Pololu Robotics & Electronics
My account Comments or questions? About Pololu Contact Ordering information Distributors

Pololu Forum

Digital control of current

Using the digital current control version of the MP6500, I want to switch the stepper current between 1.5A (operational) and 0.5A (standby). So I have left pin i1 open-circuit and am switching pin i2 between ground and +5V from a digital pin on the arduino as required. But when in low-current mode (pin i2 HIGH) the stepper vibrates noisily rather than just sitting there as expected (no stepping in this mode).
So is pulling pin i2 to +5v the same as leaving it open-circuit (high-Z as on the data sheet)? If not, is there a recommended way of driving i2 from an arduino to get the desired effect?
If the two modes of operation are equivalent, does anybody have any thoughts as to why I am getting this strange behaviour?


Paul, instead of pulling the Arduino pin connected to i2 to 5V, try changing it to an input using pinMode(n, INPUT). That will make i2 high-Z. To switch it to ground, you’ll have to switch the pinMode back to OUTPUT. I’m not sure if you also have to digitalWrite(n, LOW) each time–test it to see if it remembers that you left the pin LOW.

Edit: it looks like the pin is always set LOW when it is switched from INPUT to OUTPUT (someone please correct me if I’m wrong!) so you don’t have to worry about digitalWrite()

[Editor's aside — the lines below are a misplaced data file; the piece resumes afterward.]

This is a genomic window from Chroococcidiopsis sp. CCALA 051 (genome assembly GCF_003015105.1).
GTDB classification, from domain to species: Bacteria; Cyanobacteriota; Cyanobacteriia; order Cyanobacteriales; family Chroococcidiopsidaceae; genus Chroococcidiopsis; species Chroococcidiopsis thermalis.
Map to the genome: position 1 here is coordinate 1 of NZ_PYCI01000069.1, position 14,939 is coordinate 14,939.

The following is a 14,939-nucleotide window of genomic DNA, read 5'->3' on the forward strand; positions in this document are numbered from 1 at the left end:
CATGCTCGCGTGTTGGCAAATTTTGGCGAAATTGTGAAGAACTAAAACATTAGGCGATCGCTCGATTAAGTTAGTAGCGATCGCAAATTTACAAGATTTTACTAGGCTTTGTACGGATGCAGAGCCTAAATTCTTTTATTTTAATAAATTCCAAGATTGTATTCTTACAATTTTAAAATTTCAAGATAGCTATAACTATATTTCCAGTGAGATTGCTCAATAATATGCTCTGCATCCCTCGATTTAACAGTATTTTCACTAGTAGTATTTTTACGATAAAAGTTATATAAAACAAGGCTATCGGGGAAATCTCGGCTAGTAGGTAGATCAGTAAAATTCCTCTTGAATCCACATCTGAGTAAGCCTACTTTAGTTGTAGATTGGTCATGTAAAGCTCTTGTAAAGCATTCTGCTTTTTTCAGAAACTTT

1 Like

Hi, Macman44.

I moved your post to the support section of our forum since that seems more appropriate.

As jlo mentioned, you should set the Arduino pin you are using to an input to put it in a high impedance state. I am not sure about whether the output is set back to low automatically, when it is changed back to an output, so I would just add the extra line to my code.

If that does not change the vibration and noise, it might be that 0.5A is not enough current for the motor to hold in your application. Stepper motors draw the most current when they are holding.


1 Like

That’s an ingenious solution, and it works well.

Obviously pulling i2 to HIGH was the wrong approach - I wasn’t sure after reading the writeup on the web page. Update to the webpage indicated?

0.5A is quite enough to hold the motor for me, as there isn’t much torque required. I just wanted to reduce the motor and driver heating during extended hold periods, and to be sure the motor didn’t move slightly if I shut it off entirely.

Thanks to both for the helpful replies.